The Securities and Exchange Commissions (SEC) has just proposed Climate Disclosure Rules, which aim to standardize climate disclosure and increase transparency in publicly traded companies. For years, investors have struggled to compare both the impact that companies have on the climate, as well as the risks climate change poses to them.
Investors have been pressuring the SEC to introduce rules and guidelines regarding Environmental, Social and Governance (ESG) transparency since the late 1960’s. It had been discussed within the SEC then, but little action was taken. ESG reporting has remained largely voluntary, with some companies following different voluntary standards and guidelines such as the GRI (Global Reporting Initiative) standards. The SEC did publish guidance for climate reporting in 2010, which was helpful but went unenforced.
This has led to huge differences between publicly traded companies in climate impact and climate risk reporting, meaning investors can’t make decisions based on climate-related risk or the environmental impact of a company.
The SEC’s proposed rules are set to change all this. They include a requirement for all publicly traded companies to report their scope 1 and 2 greenhouse gas emissions, and a requirement to report scope 3 emissions if they are significant or if the company’s emission targets include scope 3 emissions. They also require that publicly traded companies be transparent about the climate-related risks they face, what impacts they’d have and how they’re being managed.
These changes would greatly improve the comparability and consistency of information available to investors. SEC chair Gary Gensler explained, “Our core bargain from the 1930s is that investors get to decide which risks to take…climate risks can pose significant financial risks to companies, and investors need reliable information about climate risks to make informed investment decisions.”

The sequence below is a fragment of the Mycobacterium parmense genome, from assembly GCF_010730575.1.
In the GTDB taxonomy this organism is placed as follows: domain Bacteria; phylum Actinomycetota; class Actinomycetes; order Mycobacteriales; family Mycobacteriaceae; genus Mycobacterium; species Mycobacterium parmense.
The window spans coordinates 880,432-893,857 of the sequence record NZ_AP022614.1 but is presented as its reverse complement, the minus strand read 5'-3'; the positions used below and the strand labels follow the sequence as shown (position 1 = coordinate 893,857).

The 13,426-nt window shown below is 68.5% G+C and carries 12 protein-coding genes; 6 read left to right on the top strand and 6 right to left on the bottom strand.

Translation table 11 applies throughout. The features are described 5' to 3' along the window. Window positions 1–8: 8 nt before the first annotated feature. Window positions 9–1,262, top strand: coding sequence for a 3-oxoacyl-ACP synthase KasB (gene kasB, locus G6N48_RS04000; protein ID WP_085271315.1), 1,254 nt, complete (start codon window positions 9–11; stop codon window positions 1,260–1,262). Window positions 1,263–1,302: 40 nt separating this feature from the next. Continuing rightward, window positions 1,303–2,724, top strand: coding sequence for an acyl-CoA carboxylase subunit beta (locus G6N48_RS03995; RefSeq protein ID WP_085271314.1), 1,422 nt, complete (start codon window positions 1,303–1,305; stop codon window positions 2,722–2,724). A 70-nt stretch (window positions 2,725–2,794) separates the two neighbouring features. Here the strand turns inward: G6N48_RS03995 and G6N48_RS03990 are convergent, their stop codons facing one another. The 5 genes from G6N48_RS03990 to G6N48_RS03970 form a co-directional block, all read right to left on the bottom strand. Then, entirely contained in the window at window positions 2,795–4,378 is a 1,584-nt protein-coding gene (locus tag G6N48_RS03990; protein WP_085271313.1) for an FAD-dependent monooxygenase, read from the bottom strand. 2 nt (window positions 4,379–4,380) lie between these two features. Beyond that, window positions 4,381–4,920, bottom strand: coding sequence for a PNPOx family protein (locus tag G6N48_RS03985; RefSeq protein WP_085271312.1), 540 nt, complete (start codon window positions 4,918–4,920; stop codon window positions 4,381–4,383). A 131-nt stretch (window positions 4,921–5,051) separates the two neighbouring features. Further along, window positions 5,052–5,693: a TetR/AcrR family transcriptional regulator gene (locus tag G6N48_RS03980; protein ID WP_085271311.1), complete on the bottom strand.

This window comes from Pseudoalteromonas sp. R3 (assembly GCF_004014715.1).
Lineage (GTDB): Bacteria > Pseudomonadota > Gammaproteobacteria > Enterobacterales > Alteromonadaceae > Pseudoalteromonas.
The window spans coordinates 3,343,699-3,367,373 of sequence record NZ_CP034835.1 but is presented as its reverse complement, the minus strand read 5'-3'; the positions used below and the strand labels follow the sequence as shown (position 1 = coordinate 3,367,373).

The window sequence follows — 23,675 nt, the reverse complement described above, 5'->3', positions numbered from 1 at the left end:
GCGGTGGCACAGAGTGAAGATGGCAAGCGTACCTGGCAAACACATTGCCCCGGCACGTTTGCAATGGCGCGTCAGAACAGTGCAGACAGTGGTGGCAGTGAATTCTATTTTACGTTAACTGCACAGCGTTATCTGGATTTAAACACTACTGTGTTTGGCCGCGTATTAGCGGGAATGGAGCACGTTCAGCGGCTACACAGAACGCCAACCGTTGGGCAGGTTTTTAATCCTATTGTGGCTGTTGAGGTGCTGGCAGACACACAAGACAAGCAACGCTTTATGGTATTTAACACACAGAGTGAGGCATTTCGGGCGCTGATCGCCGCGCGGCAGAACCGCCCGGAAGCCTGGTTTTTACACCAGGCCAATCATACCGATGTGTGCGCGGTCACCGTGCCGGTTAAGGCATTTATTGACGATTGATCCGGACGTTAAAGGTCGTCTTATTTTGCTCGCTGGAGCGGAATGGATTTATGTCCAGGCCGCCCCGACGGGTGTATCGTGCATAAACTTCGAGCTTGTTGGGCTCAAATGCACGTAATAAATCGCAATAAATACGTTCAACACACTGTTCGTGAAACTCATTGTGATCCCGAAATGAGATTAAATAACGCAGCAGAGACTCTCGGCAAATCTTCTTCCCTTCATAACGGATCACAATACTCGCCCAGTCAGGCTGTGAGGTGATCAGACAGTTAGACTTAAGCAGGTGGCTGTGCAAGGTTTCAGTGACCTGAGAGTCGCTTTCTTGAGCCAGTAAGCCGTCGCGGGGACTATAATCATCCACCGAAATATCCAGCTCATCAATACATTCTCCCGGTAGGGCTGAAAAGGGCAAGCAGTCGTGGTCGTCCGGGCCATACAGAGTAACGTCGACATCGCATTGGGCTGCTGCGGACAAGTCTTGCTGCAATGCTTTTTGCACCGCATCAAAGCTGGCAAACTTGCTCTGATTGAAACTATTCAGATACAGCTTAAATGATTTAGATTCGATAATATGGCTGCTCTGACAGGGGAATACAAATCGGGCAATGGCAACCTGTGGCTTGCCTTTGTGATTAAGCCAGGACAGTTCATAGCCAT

Not only would these rules serve to improve the information available to investors, but they would help combat climate change on a large scale.
Investors will want to minimize the risk and emissions associated with their investments, and companies will have to address their emissions and their exposure to climate-related risk in a meaningful way.
Action is taking place globally, too. The ISSB (International Sustainability Standards Board) is a regulating body that has put forward a similar set of rules, as well as a framework for companies to investigate their risks and impacts, and report them properly. Countries around the world could adopt this standard, increasing comparability and transparency globally.
This is a big win for climate action, and we look forward to a future of further action and transparency.
US SEC: Chair Gary Gensler’s statement on mandatory climate risk disclosures
US SEC: SEC Press release on Climatet discolsures